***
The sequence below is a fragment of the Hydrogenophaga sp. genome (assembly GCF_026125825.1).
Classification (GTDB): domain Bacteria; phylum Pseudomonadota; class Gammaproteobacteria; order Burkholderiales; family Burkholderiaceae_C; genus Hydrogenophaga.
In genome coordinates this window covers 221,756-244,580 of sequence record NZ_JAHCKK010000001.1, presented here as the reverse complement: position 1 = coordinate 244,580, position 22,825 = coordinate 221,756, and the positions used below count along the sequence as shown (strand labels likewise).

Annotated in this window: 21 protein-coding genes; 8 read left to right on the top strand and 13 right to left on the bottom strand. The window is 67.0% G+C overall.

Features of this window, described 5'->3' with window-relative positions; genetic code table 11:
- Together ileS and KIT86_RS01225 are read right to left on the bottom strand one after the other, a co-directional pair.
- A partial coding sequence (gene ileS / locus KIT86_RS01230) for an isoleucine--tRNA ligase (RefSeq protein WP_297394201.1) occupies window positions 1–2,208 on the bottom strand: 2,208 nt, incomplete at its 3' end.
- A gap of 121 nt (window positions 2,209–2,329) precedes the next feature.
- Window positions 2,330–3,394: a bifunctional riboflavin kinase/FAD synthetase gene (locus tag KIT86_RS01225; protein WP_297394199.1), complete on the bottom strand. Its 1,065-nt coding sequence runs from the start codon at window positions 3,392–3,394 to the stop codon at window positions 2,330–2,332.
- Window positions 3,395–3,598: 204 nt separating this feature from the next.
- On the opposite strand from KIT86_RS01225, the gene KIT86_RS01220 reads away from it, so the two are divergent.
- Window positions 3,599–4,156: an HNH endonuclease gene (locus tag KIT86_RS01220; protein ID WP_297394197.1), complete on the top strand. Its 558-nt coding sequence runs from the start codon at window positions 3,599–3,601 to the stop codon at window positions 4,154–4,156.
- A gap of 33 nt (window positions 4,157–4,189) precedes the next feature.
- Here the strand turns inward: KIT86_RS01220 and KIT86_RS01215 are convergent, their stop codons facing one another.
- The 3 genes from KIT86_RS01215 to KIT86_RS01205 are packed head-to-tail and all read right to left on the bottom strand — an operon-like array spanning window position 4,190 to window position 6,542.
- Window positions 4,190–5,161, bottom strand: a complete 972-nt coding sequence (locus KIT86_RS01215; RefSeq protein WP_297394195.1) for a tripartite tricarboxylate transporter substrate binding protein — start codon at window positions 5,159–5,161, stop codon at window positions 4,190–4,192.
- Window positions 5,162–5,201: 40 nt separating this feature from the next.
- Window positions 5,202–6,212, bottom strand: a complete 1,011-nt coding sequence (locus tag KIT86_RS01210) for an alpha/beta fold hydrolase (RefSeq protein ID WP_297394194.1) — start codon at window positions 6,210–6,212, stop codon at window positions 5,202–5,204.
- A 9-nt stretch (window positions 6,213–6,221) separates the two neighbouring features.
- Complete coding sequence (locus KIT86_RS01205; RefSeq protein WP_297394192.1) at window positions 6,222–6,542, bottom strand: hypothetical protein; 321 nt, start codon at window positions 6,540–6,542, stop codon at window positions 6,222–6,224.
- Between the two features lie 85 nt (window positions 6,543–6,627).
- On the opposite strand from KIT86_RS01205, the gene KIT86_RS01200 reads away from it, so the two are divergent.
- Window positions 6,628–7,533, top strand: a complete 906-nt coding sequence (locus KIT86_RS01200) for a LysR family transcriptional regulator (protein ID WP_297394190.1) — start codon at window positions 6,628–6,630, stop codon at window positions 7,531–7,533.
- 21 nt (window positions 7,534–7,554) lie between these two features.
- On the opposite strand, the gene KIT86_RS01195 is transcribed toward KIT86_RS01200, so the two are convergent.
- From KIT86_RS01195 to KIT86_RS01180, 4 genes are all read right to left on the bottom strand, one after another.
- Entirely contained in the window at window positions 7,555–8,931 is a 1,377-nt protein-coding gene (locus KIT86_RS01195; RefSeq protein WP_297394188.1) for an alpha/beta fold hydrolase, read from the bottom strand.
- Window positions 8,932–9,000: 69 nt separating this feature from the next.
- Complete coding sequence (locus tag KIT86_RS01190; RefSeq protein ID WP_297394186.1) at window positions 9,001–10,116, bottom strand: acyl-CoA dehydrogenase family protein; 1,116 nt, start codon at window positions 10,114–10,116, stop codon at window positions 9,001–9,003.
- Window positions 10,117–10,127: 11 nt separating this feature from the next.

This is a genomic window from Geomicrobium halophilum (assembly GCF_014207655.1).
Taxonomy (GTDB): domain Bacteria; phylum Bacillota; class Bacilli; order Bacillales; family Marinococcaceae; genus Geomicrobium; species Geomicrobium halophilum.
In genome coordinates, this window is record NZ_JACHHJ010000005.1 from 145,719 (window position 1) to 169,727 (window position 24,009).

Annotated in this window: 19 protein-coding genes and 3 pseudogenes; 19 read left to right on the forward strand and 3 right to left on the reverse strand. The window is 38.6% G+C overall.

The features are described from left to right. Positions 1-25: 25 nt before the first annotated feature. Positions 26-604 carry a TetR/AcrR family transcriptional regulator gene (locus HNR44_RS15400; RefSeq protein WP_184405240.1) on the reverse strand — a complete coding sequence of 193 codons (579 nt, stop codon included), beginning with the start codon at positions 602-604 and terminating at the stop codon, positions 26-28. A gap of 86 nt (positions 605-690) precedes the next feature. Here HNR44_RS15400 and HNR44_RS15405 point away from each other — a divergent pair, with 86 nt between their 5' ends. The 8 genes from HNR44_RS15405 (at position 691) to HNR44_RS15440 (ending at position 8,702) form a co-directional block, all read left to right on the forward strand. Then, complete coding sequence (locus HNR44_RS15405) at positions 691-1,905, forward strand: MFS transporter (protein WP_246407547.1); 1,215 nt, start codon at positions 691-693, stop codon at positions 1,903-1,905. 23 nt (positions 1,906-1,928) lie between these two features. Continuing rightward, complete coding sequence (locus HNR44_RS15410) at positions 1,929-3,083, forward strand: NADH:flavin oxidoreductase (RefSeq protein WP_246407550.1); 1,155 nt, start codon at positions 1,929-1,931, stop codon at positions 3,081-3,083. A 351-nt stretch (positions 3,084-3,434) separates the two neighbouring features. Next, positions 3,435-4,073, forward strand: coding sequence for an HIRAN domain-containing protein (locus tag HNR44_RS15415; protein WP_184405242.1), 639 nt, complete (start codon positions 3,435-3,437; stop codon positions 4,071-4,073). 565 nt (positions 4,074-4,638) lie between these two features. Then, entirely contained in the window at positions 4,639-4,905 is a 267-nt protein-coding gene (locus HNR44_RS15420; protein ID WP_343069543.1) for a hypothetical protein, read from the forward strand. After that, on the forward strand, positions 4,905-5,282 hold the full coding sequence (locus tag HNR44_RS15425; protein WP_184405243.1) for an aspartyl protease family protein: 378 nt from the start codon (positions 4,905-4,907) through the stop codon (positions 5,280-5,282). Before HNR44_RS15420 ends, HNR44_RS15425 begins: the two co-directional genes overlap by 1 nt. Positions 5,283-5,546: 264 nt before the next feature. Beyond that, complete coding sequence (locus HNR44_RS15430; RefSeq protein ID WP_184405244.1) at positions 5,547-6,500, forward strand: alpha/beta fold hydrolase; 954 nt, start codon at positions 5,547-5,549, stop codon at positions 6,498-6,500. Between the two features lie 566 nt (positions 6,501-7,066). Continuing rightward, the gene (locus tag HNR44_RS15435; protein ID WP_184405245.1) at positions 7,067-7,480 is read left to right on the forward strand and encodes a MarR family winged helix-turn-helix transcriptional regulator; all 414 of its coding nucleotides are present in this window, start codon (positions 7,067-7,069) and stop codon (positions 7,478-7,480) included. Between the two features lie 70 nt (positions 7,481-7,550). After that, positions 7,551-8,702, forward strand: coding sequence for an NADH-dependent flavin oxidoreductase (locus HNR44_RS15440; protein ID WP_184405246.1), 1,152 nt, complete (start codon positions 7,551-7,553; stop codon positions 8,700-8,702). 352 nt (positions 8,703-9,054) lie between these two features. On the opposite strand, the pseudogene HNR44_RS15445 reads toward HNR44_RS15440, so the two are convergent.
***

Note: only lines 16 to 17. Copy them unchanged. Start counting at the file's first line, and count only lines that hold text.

- Window positions 4,190–5,161, bottom strand: a complete 972-nt coding sequence (locus KIT86_RS01215; RefSeq protein WP_297394195.1) for a tripartite tricarboxylate transporter substrate binding protein — start codon at window positions 5,159–5,161, stop codon at window positions 4,190–4,192.
- Window positions 5,162–5,201: 40 nt separating this feature from the next.